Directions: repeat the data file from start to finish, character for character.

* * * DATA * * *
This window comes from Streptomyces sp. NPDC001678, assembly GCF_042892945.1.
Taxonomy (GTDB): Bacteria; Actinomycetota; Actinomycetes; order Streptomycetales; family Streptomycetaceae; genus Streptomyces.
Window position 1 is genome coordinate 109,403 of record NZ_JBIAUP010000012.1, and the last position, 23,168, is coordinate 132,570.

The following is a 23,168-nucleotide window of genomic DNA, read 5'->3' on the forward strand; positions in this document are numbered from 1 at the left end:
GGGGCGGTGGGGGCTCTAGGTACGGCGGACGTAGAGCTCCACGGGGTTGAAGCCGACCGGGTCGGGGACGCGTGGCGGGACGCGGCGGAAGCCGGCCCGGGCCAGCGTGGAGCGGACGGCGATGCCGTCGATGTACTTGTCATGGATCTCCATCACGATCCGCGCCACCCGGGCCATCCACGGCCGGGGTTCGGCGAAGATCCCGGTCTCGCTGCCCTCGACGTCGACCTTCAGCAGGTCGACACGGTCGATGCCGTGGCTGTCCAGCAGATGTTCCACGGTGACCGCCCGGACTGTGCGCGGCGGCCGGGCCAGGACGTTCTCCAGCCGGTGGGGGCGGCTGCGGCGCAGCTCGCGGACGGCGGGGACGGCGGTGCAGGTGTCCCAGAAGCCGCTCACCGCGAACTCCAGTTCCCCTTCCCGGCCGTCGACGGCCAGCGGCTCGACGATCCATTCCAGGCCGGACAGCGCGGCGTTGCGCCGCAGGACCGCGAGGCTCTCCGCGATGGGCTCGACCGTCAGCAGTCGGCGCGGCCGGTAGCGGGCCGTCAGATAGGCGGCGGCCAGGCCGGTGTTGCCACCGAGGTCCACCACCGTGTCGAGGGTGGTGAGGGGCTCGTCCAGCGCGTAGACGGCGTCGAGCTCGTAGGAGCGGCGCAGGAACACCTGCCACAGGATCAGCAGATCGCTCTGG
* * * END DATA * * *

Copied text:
This window comes from Streptomyces sp. NPDC001678, assembly GCF_042892945.1.
Taxonomy (GTDB): Bacteria; Actinomycetota; Actinomycetes; order Streptomycetales; family Streptomycetaceae; genus Streptomyces.
Window position 1 is genome coordinate 109,403 of record NZ_JBIAUP010000012.1, and the last position, 23,168, is coordinate 132,570.

The following is a 23,168-nucleotide window of genomic DNA, read 5'->3' on the forward strand; positions in this document are numbered from 1 at the left end:
GGGGCGGTGGGGGCTCTAGGTACGGCGGACGTAGAGCTCCACGGGGTTGAAGCCGACCGGGTCGGGGACGCGTGGCGGGACGCGGCGGAAGCCGGCCCGGGCCAGCGTGGAGCGGACGGCGATGCCGTCGATGTACTTGTCATGGATCTCCATCACGATCCGCGCCACCCGGGCCATCCACGGCCGGGGTTCGGCGAAGATCCCGGTCTCGCTGCCCTCGACGTCGACCTTCAGCAGGTCGACACGGTCGATGCCGTGGCTGTCCAGCAGATGTTCCACGGTGACCGCCCGGACTGTGCGCGGCGGCCGGGCCAGGACGTTCTCCAGCCGGTGGGGGCGGCTGCGGCGCAGCTCGCGGACGGCGGGGACGGCGGTGCAGGTGTCCCAGAAGCCGCTCACCGCGAACTCCAGTTCCCCTTCCCGGCCGTCGACGGCCAGCGGCTCGACGATCCATTCCAGGCCGGACAGCGCGGCGTTGCGCCGCAGGACCGCGAGGCTCTCCGCGATGGGCTCGACCGTCAGCAGTCGGCGCGGCCGGTAGCGGGCCGTCAGATAGGCGGCGGCCAGGCCGGTGTTGCCACCGAGGTCCACCACCGTGTCGAGGGTGGTGAGGGGCTCGTCCAGCGCGTAGACGGCGTCGAGCTCGTAGGAGCGGCGCAGGAACACCTGCCACAGGATCAGCAGATCGCTCTGG